passing said rays of radiation through said output light pipe; and
outputting rays of radiation from said output surface of said output light pipe.
Description

CROSS-REFERENCE TO RELATED APPLICATIONS

This application claims priority to Provisional Application Ser. No. 60/269,888, filed Feb. 21, 2001, the disclosure of which is incorporated by reference.

BACKGROUND OF THE INVENTION

1. Field of the Invention

The invention relates to illumination systems using filament lamps.

2. Description of the Related Art

On-axis reflector systems, such as e.g. elliptical and parabolic reflector systems, are often used in e.g. fiber optic illuminators, projection engines for large screen displays, and projection monitors. Such on-axis reflector systems may be used to couple electro-magnetic radiation from a source into small targets. On-axis reflector systems, however, may magnify electro-magnetic radiation emitted by the source in different amounts at different angles. The differences in magnification are exacerbated by the size of the light source. An ideal source for such an on-axis system is thus a point source.

Arc lamps are often used as sources of electro-magnetic radiation in such systems rather than, e.g. filament lamps, because they are small enough to approximate a point source. Arc lamps are smaller than, e.g. filament lamps, because a, e.g. tungsten filament inside the filament lamp is generally longer than an arc of a comparable short arc lamp. If filament lamps were used in an on-axis reflector system, the image of the filament would be magnified differently for different angles of emitted radiation, resulting in a large fuzzy spot. Filament lamps are thus very inefficient for coupling light into small targets. Filament lamps, however, are generally less expensive, and last longer, than arc lamps. Filament lamps are thus generally used in on-axis reflector systems only if efficiency is not an issue. In applications where efficiency is not an issue a filament lamp such as, e.g. a large wattage lamp may be used.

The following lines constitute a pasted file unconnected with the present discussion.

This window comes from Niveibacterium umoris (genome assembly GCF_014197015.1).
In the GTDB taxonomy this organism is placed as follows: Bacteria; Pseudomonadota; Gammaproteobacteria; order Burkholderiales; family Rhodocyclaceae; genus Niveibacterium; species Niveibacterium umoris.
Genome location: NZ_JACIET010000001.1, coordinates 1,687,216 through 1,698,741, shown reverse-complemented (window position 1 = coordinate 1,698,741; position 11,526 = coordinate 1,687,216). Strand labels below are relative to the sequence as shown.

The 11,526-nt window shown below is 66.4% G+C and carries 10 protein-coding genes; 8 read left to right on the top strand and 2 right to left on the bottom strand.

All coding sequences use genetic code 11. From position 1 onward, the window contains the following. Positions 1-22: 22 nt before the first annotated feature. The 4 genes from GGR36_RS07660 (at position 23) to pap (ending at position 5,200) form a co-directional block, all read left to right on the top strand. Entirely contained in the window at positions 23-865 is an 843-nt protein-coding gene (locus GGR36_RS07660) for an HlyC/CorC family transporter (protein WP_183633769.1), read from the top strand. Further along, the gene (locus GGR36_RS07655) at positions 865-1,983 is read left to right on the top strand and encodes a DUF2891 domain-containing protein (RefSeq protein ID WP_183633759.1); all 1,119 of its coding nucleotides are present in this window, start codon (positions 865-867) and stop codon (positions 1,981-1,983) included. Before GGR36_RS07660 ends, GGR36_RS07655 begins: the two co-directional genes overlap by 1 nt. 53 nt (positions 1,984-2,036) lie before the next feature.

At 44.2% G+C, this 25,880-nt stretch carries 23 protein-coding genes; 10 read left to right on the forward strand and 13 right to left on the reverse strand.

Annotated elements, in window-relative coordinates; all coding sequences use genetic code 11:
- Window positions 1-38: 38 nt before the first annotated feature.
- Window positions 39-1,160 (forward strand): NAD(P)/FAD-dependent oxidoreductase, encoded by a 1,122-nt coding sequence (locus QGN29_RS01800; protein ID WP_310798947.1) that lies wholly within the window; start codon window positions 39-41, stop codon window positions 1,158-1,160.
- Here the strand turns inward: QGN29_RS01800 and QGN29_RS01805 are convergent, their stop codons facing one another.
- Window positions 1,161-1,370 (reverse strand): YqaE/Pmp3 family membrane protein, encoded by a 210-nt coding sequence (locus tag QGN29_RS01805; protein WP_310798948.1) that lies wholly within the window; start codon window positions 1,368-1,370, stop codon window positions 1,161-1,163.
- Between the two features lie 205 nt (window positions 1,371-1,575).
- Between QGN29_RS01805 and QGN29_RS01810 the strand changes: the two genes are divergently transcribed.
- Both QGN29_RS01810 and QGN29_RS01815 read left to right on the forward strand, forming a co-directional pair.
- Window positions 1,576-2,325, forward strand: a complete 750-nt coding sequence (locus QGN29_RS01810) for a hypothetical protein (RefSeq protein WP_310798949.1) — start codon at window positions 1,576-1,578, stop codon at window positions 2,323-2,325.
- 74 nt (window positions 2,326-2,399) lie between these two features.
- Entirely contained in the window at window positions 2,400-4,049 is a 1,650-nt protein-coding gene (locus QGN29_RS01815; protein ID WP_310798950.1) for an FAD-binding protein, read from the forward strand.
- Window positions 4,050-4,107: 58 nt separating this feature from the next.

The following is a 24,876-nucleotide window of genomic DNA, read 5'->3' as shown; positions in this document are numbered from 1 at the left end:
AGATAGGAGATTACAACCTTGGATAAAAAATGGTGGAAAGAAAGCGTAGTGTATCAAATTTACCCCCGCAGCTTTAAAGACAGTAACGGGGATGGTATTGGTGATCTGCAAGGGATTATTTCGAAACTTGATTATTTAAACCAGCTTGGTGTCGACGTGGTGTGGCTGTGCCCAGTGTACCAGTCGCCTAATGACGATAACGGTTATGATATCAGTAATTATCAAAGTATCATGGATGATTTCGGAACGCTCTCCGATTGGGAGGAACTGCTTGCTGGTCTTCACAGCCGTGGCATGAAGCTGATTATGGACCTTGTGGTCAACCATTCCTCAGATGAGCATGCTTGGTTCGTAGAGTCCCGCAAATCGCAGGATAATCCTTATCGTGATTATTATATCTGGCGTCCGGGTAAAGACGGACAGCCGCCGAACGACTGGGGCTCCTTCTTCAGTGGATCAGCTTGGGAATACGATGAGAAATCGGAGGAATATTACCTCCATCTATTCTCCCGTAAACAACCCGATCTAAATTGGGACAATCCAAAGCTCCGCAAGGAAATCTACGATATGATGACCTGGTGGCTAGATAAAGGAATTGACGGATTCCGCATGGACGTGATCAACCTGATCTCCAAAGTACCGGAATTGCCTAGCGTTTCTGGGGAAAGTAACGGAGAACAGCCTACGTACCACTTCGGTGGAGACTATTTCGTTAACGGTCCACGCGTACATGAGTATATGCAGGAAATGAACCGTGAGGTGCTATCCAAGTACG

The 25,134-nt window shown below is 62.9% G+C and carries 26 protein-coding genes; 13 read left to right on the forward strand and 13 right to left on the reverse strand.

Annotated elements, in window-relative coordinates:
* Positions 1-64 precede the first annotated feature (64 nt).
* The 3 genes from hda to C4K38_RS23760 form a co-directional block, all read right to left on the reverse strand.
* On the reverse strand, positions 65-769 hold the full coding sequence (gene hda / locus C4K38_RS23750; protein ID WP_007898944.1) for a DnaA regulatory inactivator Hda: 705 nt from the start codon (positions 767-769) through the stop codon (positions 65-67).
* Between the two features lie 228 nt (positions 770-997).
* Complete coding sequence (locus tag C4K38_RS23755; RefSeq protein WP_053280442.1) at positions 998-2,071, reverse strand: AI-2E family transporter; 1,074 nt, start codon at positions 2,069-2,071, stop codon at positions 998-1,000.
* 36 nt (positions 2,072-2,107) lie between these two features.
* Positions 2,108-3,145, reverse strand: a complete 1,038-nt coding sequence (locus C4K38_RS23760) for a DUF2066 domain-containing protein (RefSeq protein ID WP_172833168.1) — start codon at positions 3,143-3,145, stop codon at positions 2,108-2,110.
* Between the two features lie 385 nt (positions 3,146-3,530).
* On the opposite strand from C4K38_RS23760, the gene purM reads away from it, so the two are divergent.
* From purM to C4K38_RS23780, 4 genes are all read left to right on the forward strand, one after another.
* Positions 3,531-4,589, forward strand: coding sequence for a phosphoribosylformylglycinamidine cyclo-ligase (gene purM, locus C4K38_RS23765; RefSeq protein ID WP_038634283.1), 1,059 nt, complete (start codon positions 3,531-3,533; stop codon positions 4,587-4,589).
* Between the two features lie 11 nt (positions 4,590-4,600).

There thus exists a need for a coupling system that can couple electro-magnetic radiation from a filament lamp at high efficiency into a small target.

SUMMARY OF THE INVENTION

In one aspect, the invention consists of an illumination system using filament lamps including a filament lamp, a reflector having a first and second focal points, the filament lamp disposed proximate to the first focal point of the reflector to emit rays of electromagnetic radiation that reflect from the reflector and converge substantially at the second focal point, wherein a portion of the electromagnetic radiation emitted by the filament lamp impinges directly on the reflector and a portion of the electromagnetic radiation does not impinge directly on the reflector and wherein the system further comprises an additional reflector constructed and arranged to reflect at least part of the portion of the electromagnetic radiation that does not impinge directly on the reflector toward the reflector through the first focal point of the reflector.